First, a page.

Saturday was Women’s Equality Day, and women still earn far less than men. And perhaps even more distressing, women’s wealth is also far lower than that of men. The median wealth held by single women was just $3,210 compared to $10,150 for single men according to the 2013 Survey of Consumer Finances. Short-term earnings are hindered by greater earning volatility as women are more likely to shift between full- and part-time jobs or leave the workforce, to have fluctuations in the number of part-time hours they work, and work in sectors with less stable, lower-income jobs. Long-term earnings are hindered by unequal pay, less time spent in the workforce, and less access to work-sponsored retirement plans. As Ray Suarez pointed out at our event on Retirement Tax-time Incentives, “men earn more, women save more, but neither is enough to prepare for retirement.”
Women make a large economic impact. Women with paid jobs represent $21 billion in American GDP each day. And this number doesn’t include unpaid contributions by women including childcare, caregiving, and domestic work like cooking and cleaning.
We are committed to raising up solutions for this critical issue facing women and the country. As such, we are part of the Closing the Women’s Wealth Gap Initiative, a network of more than 150 individuals, representing 100 organizations, who are working together to advance policies and practical strategies that build wealth for low-income women and women of color. The below video, featuring Robert Reich, on closing the women’s wealth gap highlights many of the financial issues women face as well as solutions. We encourage you to watch it and share it with your networks.
We asked our fellow colleagues what the issue of women’s financial inequality means to them and why they do what they do. This is what they had to say.
Kiese Hansen, Program Associate
There are many layers to why I work for FSP and care about the financial security of families. Women’s Equality Day is a reminder of one of my main motivations. Just under 100 years ago, women were granted the right to vote under the 19th amendment. The amendment was not a fix all however. It took until the Voting Rights Act of 1965 for many minorities across the US to be allowed, and feel empowered, to vote.
Today, women, specifically black women, have made huge social gains despite historic setbacks. In recent years, black women have voted at a higher rate than any other demographic group. Furthermore, black women are now the most educated group in the US.
Given these impressive statistics, one would assume that economically, black women are thriving. Unfortunately, this is far from true. Black women in the US are paid 63 cents for every dollar paid to white, non-Hispanic men. This wage gap is largely due to the fact that black women are over represented in low wage jobs. However, according to the National Women’s Law Center, a wage gap exists at every education level.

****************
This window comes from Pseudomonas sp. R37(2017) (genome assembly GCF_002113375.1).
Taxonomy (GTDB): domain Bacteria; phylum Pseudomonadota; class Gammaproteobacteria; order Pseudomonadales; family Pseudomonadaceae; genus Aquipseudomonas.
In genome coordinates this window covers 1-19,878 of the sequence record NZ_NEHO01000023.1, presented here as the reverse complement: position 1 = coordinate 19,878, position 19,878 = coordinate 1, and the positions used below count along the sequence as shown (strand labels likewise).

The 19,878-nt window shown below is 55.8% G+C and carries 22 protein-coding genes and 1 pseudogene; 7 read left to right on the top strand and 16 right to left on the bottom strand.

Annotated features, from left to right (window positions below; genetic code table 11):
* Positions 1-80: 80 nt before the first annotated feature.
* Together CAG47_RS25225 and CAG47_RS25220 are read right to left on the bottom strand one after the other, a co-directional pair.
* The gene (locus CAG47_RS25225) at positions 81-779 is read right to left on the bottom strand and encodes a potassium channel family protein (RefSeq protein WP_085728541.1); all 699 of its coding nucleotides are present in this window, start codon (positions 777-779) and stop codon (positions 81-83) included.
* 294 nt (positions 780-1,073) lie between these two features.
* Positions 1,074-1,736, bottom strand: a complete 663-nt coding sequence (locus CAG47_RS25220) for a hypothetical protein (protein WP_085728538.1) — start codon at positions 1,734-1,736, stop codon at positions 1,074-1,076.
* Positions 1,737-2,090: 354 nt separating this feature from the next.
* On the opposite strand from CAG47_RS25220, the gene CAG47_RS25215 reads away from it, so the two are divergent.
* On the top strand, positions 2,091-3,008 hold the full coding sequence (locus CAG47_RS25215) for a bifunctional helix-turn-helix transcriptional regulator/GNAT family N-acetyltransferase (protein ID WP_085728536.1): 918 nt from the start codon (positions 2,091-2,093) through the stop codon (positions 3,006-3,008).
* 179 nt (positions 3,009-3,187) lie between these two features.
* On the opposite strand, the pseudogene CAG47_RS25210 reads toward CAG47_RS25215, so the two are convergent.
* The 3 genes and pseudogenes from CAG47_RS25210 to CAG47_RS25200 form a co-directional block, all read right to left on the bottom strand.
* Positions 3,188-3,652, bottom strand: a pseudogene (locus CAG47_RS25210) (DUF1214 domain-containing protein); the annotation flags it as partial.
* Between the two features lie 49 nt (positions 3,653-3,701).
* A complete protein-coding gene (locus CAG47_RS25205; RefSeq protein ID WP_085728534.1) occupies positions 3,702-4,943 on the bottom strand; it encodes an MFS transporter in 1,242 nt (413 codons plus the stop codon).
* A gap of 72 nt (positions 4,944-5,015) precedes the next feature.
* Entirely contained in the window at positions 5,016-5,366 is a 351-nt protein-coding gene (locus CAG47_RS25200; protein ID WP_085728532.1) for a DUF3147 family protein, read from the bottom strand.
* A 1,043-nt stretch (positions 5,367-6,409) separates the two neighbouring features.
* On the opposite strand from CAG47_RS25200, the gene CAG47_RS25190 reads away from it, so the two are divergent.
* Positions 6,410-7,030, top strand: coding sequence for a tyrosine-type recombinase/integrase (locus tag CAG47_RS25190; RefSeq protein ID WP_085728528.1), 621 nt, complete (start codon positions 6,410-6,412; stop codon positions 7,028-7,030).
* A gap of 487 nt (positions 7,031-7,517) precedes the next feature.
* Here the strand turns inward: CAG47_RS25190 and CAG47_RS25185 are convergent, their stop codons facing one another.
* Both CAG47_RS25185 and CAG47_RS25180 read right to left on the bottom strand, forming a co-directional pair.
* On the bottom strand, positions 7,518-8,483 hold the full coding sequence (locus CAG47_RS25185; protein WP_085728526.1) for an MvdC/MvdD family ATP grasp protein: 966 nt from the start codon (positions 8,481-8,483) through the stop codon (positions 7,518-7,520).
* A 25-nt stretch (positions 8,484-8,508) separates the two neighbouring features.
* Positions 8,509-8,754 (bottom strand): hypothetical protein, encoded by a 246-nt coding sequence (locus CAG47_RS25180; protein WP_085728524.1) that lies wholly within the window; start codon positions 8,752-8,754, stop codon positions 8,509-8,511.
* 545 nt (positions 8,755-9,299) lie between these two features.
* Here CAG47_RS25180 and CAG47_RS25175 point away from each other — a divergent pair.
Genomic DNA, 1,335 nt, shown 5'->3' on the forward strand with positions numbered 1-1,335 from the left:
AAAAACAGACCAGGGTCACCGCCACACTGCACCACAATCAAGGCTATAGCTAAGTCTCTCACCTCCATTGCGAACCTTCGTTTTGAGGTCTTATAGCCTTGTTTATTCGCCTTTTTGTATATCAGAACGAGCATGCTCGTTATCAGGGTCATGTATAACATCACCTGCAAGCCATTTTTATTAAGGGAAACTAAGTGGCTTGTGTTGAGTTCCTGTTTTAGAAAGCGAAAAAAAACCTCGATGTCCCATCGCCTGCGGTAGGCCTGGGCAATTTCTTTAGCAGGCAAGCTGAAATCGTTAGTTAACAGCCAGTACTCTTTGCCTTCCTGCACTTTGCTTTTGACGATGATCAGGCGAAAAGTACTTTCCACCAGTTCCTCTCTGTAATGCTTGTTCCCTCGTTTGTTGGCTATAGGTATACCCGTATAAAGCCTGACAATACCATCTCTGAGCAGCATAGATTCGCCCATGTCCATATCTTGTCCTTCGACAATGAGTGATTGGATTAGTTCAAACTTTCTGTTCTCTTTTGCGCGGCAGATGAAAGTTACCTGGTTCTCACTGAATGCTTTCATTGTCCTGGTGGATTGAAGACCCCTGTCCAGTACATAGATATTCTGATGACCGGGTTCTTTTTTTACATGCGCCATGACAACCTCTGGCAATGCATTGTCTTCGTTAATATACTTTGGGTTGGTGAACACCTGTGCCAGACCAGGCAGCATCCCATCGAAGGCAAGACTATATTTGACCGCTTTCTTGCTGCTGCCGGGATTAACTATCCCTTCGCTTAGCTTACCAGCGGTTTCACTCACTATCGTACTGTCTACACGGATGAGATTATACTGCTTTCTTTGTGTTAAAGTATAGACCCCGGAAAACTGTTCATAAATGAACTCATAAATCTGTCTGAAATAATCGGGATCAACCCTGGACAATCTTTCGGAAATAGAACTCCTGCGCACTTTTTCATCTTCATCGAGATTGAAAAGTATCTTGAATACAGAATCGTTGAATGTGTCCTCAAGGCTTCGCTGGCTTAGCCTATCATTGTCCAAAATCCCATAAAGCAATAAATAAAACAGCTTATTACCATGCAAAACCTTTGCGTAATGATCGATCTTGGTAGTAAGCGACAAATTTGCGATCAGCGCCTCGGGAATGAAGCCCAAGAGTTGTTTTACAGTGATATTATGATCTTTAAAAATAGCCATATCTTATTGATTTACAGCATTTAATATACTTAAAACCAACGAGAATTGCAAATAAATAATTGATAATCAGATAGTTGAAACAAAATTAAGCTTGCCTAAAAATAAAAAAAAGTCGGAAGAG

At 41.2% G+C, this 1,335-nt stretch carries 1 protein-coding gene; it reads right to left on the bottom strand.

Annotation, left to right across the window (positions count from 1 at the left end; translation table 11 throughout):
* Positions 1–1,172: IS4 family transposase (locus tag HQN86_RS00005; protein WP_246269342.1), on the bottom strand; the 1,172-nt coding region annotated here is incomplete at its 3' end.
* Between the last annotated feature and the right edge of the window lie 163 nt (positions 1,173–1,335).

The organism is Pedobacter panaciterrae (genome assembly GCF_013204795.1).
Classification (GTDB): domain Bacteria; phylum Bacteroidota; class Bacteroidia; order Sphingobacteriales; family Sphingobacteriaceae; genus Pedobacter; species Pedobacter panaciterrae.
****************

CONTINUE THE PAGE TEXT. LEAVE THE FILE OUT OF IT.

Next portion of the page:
The impacts of unequal pay manifest in different ways. In the short term, it can mean limited mobility and burdensome debt obligations. In the long run, it can stifle the ability to save and build a financial cushion. For mothers, between childcare, rent costs, and other basic expenses, it can mean stretched budgets and increased stress. In the long term, it can mean needing to work longer hours and delayed retirement.
I am devastated by this reality, but believe it can be corrected. With continued attention and an investment of appropriate resources, we can work to close this gap and improve the financial security of black women in the US.
Katie Bryan, Communications Manager
I was brought up in a household where consumers matter. My father spent over 30 years working to protect consumers with the Department of Consumer Affairs in Los Angeles. I share his passion to fight for consumers’ rights and to create an environment where consumers are empowered to seek assistance, make informed choices, and be protected from deceptive or unfair business practices.
So it was the perfect fit when I took a job for the America Saves program at the Consumer Federation of America (CFA). America Saves encourages Americans to save money and build wealth. It was here that I discovered just how many Americans are struggling financially. According to the Federal Reserve, Forty-four percent of adults say they could not cover an emergency expense costing $400.
I saw first-hand the savings gaps between men and women. Each year we surveyed the individuals who had pledged to save money through America Saves. As a group, female savers reported saving $2,000 less per household since joining America Saves than male savers—$1,000 versus $3,000. Females also reported trying to save $300 less each month than males—$200 versus $500. These weren’t just average men and women, they were men and women who were motivated to save and signed up to get help from us. And yet, even when women were motivated to save, we were seeing that they were not as successful as their male counterparts.